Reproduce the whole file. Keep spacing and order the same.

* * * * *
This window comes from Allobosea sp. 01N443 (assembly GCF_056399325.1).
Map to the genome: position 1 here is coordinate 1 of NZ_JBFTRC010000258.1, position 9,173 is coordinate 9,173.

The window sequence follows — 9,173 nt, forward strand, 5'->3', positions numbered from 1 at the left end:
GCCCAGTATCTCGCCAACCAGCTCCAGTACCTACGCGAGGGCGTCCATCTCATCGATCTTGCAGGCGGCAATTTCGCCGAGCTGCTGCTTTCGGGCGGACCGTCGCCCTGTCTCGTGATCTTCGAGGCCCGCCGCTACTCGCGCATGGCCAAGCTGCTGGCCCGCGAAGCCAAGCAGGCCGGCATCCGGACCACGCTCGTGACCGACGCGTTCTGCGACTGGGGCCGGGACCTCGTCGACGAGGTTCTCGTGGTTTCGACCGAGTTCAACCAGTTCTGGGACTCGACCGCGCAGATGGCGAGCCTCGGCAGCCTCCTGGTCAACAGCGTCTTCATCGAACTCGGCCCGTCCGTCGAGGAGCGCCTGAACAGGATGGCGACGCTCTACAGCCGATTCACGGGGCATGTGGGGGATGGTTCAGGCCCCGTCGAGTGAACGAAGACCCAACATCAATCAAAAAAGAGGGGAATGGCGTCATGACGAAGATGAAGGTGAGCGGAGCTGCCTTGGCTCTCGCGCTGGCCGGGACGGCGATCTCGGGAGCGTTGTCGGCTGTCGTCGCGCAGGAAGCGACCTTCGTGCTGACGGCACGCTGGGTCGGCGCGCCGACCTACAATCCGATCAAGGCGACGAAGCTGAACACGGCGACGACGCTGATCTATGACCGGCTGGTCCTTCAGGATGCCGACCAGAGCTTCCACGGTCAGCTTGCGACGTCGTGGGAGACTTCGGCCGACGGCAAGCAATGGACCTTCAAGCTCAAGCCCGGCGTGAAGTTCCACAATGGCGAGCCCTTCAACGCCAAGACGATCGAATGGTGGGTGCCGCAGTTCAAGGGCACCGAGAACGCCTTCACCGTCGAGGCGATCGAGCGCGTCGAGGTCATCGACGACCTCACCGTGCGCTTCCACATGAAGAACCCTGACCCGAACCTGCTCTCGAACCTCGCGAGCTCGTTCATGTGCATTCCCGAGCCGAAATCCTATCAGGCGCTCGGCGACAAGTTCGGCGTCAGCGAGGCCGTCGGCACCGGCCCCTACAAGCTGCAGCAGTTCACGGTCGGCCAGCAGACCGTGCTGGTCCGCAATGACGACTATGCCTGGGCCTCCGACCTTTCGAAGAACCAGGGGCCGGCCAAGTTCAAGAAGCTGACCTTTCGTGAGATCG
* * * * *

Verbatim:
This window comes from Allobosea sp. 01N443 (assembly GCF_056399325.1).
Map to the genome: position 1 here is coordinate 1 of NZ_JBFTRC010000258.1, position 9,173 is coordinate 9,173.

The window sequence follows — 9,173 nt, forward strand, 5'->3', positions numbered from 1 at the left end:
GCCCAGTATCTCGCCAACCAGCTCCAGTACCTACGCGAGGGCGTCCATCTCATCGATCTTGCAGGCGGCAATTTCGCCGAGCTGCTGCTTTCGGGCGGACCGTCGCCCTGTCTCGTGATCTTCGAGGCCCGCCGCTACTCGCGCATGGCCAAGCTGCTGGCCCGCGAAGCCAAGCAGGCCGGCATCCGGACCACGCTCGTGACCGACGCGTTCTGCGACTGGGGCCGGGACCTCGTCGACGAGGTTCTCGTGGTTTCGACCGAGTTCAACCAGTTCTGGGACTCGACCGCGCAGATGGCGAGCCTCGGCAGCCTCCTGGTCAACAGCGTCTTCATCGAACTCGGCCCGTCCGTCGAGGAGCGCCTGAACAGGATGGCGACGCTCTACAGCCGATTCACGGGGCATGTGGGGGATGGTTCAGGCCCCGTCGAGTGAACGAAGACCCAACATCAATCAAAAAAGAGGGGAATGGCGTCATGACGAAGATGAAGGTGAGCGGAGCTGCCTTGGCTCTCGCGCTGGCCGGGACGGCGATCTCGGGAGCGTTGTCGGCTGTCGTCGCGCAGGAAGCGACCTTCGTGCTGACGGCACGCTGGGTCGGCGCGCCGACCTACAATCCGATCAAGGCGACGAAGCTGAACACGGCGACGACGCTGATCTATGACCGGCTGGTCCTTCAGGATGCCGACCAGAGCTTCCACGGTCAGCTTGCGACGTCGTGGGAGACTTCGGCCGACGGCAAGCAATGGACCTTCAAGCTCAAGCCCGGCGTGAAGTTCCACAATGGCGAGCCCTTCAACGCCAAGACGATCGAATGGTGGGTGCCGCAGTTCAAGGGCACCGAGAACGCCTTCACCGTCGAGGCGATCGAGCGCGTCGAGGTCATCGACGACCTCACCGTGCGCTTCCACATGAAGAACCCTGACCCGAACCTGCTCTCGAACCTCGCGAGCTCGTTCATGTGCATTCCCGAGCCGAAATCCTATCAGGCGCTCGGCGACAAGTTCGGCGTCAGCGAGGCCGTCGGCACCGGCCCCTACAAGCTGCAGCAGTTCACGGTCGGCCAGCAGACCGTGCTGGTCCGCAATGACGACTATGCCTGGGCCTCCGACCTTTCGAAGAACCAGGGGCCGGCCAAGTTCAAGAAGCTGACCTTTCGTGAGATCG